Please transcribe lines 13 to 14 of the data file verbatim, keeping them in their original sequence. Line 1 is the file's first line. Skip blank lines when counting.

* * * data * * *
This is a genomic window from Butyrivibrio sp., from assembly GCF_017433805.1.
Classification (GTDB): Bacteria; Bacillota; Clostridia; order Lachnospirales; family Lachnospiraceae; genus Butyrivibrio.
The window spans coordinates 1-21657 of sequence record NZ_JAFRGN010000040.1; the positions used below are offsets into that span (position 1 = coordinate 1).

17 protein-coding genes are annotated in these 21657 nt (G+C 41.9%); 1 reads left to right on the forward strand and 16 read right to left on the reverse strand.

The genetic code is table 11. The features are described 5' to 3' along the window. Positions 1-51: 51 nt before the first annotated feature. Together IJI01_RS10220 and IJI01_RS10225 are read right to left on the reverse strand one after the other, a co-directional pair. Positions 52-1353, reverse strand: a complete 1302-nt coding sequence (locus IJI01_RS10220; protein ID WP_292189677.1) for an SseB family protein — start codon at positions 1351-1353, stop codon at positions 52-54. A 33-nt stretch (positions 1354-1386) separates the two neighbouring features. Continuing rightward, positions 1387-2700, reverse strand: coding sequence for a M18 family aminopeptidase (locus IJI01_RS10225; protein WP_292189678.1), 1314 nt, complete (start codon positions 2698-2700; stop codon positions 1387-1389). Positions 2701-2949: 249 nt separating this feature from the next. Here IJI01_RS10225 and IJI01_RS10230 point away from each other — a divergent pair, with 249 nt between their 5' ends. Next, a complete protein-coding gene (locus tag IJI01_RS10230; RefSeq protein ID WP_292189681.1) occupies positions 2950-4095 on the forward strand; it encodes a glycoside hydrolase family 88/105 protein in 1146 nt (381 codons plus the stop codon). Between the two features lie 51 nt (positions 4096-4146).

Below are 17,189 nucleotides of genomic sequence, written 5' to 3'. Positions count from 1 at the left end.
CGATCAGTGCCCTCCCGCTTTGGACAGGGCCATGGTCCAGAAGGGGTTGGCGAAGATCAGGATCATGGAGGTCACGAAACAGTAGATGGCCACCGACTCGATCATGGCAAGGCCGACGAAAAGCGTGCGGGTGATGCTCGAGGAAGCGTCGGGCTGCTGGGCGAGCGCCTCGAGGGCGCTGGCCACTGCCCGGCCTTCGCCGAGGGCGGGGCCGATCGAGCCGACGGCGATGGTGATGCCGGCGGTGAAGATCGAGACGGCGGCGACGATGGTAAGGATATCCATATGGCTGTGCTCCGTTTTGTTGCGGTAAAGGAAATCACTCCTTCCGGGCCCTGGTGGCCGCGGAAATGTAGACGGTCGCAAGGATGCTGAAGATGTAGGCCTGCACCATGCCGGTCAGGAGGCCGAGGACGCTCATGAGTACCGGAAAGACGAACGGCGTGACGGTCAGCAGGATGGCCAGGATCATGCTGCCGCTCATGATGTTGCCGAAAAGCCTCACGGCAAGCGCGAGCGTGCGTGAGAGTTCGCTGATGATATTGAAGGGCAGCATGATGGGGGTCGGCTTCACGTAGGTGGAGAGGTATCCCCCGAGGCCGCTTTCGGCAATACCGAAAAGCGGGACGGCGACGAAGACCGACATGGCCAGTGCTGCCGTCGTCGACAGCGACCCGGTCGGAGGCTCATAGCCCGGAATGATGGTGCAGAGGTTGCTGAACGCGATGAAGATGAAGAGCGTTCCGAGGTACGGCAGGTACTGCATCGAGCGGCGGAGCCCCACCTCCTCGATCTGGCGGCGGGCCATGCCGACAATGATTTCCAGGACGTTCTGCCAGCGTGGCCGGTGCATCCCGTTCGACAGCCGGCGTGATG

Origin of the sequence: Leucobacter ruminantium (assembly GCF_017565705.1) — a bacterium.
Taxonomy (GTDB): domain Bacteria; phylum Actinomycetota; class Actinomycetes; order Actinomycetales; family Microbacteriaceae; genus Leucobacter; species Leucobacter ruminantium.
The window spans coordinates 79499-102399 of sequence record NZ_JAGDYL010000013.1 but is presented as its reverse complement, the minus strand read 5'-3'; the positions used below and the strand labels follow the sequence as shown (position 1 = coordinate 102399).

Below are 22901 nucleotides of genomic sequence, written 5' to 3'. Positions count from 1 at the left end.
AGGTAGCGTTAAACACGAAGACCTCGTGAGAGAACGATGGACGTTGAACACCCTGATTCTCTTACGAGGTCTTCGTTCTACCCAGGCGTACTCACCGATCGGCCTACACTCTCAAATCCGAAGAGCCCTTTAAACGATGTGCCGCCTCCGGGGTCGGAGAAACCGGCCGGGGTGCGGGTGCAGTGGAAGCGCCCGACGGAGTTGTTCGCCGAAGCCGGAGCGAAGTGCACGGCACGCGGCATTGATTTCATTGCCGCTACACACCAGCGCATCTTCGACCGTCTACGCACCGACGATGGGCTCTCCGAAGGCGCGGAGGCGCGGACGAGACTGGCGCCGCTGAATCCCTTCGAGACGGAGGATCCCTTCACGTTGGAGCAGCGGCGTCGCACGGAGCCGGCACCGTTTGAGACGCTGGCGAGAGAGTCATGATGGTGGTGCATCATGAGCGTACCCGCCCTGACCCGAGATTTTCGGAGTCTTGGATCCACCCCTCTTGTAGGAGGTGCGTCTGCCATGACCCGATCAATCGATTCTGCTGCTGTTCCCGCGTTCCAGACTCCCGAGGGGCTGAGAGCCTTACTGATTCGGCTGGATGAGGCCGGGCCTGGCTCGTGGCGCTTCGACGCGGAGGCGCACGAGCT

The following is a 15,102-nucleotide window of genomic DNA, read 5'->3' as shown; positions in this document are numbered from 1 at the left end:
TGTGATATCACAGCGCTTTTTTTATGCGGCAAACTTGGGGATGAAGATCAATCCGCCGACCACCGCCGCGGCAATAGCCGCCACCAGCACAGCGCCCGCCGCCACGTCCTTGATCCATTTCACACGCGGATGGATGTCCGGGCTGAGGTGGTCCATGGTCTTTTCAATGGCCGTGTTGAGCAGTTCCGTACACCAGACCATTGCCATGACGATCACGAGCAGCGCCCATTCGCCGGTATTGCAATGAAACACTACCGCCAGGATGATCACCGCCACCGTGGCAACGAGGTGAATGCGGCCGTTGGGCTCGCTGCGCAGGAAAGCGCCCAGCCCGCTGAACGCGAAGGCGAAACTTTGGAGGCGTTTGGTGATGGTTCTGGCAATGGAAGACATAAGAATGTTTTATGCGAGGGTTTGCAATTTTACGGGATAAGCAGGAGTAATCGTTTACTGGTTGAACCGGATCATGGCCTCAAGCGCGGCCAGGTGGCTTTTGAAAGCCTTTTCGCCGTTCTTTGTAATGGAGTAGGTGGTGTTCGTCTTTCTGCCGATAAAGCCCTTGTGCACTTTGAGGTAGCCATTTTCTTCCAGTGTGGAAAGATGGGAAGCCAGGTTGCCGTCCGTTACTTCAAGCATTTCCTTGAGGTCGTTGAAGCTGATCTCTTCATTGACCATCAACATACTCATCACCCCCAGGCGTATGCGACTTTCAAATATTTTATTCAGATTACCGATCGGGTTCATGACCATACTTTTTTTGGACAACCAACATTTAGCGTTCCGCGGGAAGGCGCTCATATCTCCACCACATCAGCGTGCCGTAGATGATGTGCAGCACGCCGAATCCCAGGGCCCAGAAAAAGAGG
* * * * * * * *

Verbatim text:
The following is a 15,102-nucleotide window of genomic DNA, read 5'->3' as shown; positions in this document are numbered from 1 at the left end:
TGTGATATCACAGCGCTTTTTTTATGCGGCAAACTTGGGGATGAAGATCAATCCGCCGACCACCGCCGCGGCAATAGCCGCCACCAGCACAGCGCCCGCCGCCACGTCCTTGATCCATTTCACACGCGGATGGATGTCCGGGCTGAGGTGGTCCATGGTCTTTTCAATGGCCGTGTTGAGCAGTTCCGTACACCAGACCATTGCCATGACGATCACGAGCAGCGCCCATTCGCCGGTATTGCAATGAAACACTACCGCCAGGATGATCACCGCCACCGTGGCAACGAGGTGAATGCGGCCGTTGGGCTCGCTGCGCAGGAAAGCGCCCAGCCCGCTGAACGCGAAGGCGAAACTTTGGAGGCGTTTGGTGATGGTTCTGGCAATGGAAGACATAAGAATGTTTTATGCGAGGGTTTGCAATTTTACGGGATAAGCAGGAGTAATCGTTTACTGGTTGAACCGGATCATGGCCTCAAGCGCGGCCAGGTGGCTTTTGAAAGCCTTTTCGCCGTTCTTTGTAATGGAGTAGGTGGTGTTCGTCTTTCTGCCGATAAAGCCCTTGTGCACTTTGAGGTAGCCATTTTCTTCCAGTGTGGAAAGATGGGAAGCCAGGTTGCCGTCCGTTACTTCAAGCATTTCCTTGAGGTCGTTGAAGCTGATCTCTTCATTGACCATCAACATACTCATCACCCCCAGGCGTATGCGACTTTCAAATATTTTATTCAGATTACCGATCGGGTTCATGACCATACTTTTTTTGGACAACCAACATTTAGCGTTCCGCGGGAAGGCGCTCATATCTCCACCACATCAGCGTGCCGTAGATGATGTGCAGCACGCCGAATCCCAGGGCCCAGAAAAAGAGG